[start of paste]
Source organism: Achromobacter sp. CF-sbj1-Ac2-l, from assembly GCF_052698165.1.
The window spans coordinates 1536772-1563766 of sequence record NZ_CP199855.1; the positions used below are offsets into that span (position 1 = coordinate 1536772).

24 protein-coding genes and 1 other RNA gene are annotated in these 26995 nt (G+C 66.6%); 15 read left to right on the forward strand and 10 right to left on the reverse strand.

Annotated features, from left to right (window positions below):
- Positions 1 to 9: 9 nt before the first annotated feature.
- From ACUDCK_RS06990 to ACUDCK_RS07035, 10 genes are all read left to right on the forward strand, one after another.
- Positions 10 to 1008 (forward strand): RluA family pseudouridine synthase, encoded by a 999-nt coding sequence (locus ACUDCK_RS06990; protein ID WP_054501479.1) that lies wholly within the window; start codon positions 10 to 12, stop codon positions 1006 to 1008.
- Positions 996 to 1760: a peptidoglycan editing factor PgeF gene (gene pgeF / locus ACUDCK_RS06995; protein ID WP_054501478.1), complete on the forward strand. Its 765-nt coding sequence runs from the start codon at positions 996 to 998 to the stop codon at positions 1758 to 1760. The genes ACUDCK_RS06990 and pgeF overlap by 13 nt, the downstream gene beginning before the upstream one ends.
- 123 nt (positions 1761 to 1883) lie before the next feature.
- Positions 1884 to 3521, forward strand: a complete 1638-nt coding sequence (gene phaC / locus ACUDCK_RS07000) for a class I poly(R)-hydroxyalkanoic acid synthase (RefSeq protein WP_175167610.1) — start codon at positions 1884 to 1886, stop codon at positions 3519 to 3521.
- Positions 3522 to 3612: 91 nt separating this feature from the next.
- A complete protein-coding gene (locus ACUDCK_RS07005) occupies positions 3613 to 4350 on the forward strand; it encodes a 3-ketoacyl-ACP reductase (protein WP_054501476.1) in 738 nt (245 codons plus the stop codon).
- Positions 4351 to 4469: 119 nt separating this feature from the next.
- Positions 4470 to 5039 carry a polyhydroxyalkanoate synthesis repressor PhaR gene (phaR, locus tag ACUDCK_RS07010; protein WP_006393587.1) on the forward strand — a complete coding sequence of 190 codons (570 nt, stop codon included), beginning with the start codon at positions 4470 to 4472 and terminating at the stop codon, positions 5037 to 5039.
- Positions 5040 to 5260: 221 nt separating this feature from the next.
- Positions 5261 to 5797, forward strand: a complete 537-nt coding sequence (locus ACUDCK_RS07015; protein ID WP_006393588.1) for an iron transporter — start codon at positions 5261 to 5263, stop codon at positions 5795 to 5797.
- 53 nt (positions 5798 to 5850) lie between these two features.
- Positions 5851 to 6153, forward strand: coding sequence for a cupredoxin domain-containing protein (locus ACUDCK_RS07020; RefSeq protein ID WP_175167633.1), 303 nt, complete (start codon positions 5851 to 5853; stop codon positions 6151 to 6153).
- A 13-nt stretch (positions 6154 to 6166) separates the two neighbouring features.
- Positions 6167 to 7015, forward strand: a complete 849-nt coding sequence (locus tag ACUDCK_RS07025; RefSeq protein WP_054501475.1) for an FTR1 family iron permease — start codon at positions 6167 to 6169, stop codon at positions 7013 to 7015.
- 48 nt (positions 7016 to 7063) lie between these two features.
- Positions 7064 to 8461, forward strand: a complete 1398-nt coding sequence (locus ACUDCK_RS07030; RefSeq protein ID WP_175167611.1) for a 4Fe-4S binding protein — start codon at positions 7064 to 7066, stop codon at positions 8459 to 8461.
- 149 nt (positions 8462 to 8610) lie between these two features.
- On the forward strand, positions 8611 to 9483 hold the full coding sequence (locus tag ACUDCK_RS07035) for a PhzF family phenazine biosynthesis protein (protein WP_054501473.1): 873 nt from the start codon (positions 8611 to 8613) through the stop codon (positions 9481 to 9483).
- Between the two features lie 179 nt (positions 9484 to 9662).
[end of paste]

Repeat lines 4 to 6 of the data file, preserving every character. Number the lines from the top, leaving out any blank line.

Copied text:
Annotated features, from left to right (window positions below):
- Positions 1 to 9: 9 nt before the first annotated feature.
- From ACUDCK_RS06990 to ACUDCK_RS07035, 10 genes are all read left to right on the forward strand, one after another.